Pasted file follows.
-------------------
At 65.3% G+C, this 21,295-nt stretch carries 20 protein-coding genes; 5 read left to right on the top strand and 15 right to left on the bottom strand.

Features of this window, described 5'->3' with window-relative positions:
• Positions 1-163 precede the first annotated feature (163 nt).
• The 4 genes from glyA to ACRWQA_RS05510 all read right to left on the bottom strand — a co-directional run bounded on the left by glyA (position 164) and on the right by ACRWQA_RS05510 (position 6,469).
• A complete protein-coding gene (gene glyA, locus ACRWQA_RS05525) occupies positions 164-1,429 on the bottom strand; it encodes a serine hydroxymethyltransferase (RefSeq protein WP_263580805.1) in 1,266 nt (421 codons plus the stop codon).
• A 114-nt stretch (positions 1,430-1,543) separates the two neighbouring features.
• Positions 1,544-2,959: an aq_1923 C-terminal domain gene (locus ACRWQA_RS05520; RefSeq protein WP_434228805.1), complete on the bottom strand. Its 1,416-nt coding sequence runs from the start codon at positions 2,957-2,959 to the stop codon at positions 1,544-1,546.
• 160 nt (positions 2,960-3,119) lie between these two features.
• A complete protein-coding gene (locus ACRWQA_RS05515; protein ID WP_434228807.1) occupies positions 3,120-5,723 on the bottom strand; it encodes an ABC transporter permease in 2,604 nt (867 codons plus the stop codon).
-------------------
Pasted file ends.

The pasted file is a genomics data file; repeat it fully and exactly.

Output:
At 65.3% G+C, this 21,295-nt stretch carries 20 protein-coding genes; 5 read left to right on the top strand and 15 right to left on the bottom strand.

Features of this window, described 5'->3' with window-relative positions:
• Positions 1-163 precede the first annotated feature (163 nt).
• The 4 genes from glyA to ACRWQA_RS05510 all read right to left on the bottom strand — a co-directional run bounded on the left by glyA (position 164) and on the right by ACRWQA_RS05510 (position 6,469).
• A complete protein-coding gene (gene glyA, locus ACRWQA_RS05525) occupies positions 164-1,429 on the bottom strand; it encodes a serine hydroxymethyltransferase (RefSeq protein WP_263580805.1) in 1,266 nt (421 codons plus the stop codon).
• A 114-nt stretch (positions 1,430-1,543) separates the two neighbouring features.
• Positions 1,544-2,959: an aq_1923 C-terminal domain gene (locus ACRWQA_RS05520; RefSeq protein WP_434228805.1), complete on the bottom strand. Its 1,416-nt coding sequence runs from the start codon at positions 2,957-2,959 to the stop codon at positions 1,544-1,546.
• 160 nt (positions 2,960-3,119) lie between these two features.
• A complete protein-coding gene (locus ACRWQA_RS05515; protein ID WP_434228807.1) occupies positions 3,120-5,723 on the bottom strand; it encodes an ABC transporter permease in 2,604 nt (867 codons plus the stop codon).